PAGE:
Ancient Monuments

History on the Ground

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Cewydd's Stone, Six Acre Farm

A Scheduled Monument in Lynton and Lynmouth, Devon

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Latitude: 51.2186 / 51°13'6"N

Longitude: -3.8619 / 3°51'42"W

OS Eastings: 270063.37893

OS Northings: 148243.825178

OS Grid: SS700482

Mapcode National: GBR L0.3FGW

Mapcode Global: VH4M9.0MQQ

Entry Name: Cewydd's Stone, Six Acre Farm

Scheduled Date: 10 August 1923

Source: Historic England

Source ID: 1003883

English Heritage Legacy ID: DV 41

County: Devon

Civil Parish: Lynton and Lynmouth

Traditional County: Devon

Lieutenancy Area (Ceremonial County): Devon

Church of England Parish: Lynton St Mary the Virgin

Church of England Diocese: Exeter


Early Christian memorial stone 20m south east of Sixacre Farm House.

Source: Historic England


This record was the subject of a minor enhancement on 21 October 2015. This record has been generated from an "old county number" (OCN) scheduling record. These are monuments that were not reviewed under the Monuments Protection Programme and are some of our oldest designation records.

This monument includes an early Christian memorial stone known as Cewydd’s or Cavudus Stone, which is situated within the garden of the farmhouse at Sixacre Farm on the eastern side of the valley of an unnamed river leading to Lee Bay. The single stone slab measures up to 1.3m high. It is inscribed in Roman capitals ‘CAVVDI FILIUS CIVILI’. It has hanging holes for a gate at the top and bottom. It is a memorial stone dating to the fifth or sixth century. It was found nearby being used as a gatepost on the roadside between Lynton and Martinhoe and was placed in its present position in 1913.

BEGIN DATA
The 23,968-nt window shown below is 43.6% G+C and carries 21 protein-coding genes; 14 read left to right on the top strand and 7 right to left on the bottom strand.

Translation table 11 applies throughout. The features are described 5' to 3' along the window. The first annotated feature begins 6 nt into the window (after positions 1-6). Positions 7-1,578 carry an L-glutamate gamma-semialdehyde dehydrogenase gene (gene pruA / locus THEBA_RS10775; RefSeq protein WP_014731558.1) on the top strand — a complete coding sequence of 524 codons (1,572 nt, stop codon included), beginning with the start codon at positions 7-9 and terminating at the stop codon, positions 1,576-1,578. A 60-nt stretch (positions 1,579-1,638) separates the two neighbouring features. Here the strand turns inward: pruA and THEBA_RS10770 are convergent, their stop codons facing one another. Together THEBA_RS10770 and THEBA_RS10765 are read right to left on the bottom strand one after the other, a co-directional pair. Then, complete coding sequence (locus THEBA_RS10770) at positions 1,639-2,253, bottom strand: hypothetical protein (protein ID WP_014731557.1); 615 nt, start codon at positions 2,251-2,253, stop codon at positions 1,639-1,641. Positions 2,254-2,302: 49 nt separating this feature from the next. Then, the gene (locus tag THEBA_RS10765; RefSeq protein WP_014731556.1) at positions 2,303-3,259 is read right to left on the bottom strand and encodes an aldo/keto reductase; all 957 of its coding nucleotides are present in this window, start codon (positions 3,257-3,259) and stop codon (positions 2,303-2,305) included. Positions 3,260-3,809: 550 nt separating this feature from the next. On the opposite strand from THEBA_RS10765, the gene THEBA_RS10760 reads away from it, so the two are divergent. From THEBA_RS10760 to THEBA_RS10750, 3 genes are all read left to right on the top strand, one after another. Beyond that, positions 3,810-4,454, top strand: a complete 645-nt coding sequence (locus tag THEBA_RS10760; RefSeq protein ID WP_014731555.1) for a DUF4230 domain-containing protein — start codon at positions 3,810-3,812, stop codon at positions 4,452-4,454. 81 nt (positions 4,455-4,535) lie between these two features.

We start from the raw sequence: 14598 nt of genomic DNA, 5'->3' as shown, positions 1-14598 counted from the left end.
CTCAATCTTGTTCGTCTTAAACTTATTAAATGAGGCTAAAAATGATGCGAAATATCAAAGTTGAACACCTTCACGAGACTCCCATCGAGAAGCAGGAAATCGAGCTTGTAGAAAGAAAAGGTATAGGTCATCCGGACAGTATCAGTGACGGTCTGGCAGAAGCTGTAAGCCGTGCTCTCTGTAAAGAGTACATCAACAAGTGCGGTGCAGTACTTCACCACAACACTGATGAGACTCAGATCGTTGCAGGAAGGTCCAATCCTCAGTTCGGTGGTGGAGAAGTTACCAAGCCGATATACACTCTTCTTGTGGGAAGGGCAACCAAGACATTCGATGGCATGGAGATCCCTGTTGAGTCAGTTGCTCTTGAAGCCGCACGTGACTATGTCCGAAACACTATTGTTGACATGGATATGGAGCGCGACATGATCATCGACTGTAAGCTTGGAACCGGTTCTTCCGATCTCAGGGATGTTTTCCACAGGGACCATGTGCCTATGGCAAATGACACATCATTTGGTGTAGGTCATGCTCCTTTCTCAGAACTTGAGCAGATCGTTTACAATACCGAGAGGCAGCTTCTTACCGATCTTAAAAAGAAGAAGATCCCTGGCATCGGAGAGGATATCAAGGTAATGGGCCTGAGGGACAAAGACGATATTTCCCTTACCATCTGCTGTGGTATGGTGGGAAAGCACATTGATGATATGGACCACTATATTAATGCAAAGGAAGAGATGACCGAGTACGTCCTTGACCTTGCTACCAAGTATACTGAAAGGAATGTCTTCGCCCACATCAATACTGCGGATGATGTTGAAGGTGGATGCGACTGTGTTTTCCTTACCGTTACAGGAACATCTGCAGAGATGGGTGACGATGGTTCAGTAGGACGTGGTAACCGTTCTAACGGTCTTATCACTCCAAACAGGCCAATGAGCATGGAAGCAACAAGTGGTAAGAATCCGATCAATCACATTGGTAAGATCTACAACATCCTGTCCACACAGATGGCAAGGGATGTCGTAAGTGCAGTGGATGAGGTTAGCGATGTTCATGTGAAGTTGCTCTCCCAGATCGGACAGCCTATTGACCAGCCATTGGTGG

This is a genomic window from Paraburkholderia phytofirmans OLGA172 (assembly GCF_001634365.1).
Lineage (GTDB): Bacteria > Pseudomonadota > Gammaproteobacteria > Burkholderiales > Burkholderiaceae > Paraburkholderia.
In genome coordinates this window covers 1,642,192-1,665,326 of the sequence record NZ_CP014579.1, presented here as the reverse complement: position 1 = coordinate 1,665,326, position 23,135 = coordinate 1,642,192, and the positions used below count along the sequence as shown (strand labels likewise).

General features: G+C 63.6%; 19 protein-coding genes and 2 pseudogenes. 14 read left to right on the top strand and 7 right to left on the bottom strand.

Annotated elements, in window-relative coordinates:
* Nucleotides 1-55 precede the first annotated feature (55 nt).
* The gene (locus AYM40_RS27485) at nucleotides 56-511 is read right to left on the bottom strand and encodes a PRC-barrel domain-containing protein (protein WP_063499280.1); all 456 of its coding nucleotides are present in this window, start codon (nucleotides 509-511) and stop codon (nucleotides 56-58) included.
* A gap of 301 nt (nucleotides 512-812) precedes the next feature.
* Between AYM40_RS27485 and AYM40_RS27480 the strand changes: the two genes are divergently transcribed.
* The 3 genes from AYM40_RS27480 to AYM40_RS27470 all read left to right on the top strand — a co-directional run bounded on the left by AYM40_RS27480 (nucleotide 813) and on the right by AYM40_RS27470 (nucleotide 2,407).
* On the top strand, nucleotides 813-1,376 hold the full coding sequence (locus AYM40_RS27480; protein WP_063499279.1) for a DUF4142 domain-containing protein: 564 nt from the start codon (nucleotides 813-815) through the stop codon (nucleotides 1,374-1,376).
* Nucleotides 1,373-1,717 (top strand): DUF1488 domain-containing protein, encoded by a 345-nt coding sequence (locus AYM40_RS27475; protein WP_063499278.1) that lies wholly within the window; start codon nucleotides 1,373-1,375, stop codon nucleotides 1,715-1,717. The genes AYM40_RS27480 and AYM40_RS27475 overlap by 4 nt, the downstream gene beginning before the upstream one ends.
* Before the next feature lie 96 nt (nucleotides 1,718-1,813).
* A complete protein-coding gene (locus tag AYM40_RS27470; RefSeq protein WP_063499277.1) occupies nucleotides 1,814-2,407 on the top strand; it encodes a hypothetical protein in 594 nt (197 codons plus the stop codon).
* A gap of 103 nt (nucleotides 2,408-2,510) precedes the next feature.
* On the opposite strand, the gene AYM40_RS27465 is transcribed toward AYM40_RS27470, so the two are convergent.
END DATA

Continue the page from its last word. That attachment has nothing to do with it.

Source: Historic England

Reasons for Scheduling

Early Christian memorial stones are inscribed freestanding stones commemorating named individuals and dating to the early medieval period (AD 400-1100). The stones are erect, roughly dressed or undressed slabs, bearing incised inscriptions, usually set in one or more vertical lines down one face. The texts are usually in Latin and may be inscribed in a script of Romanised capitals. Most inscriptions are simple, bearing a personal name and often stating a family relationship, such as `filii' (son of), to another personal name. Early Christian memorial stones are largely restricted to those areas that retained Celtic traditions during the early medieval period, thus in England they are almost entirely confined to the Southwest. They are important for our understanding of the social organisation and the development of literacy and Christianity during the early medieval period.

The inscribed stone known as Cewydd’s or Cavudus Stone, despite having been moved to its present location in 1913, is a rare surviving example of its type.

Source: Historic England


PastScape Monument No:- 35156

Source: Historic England

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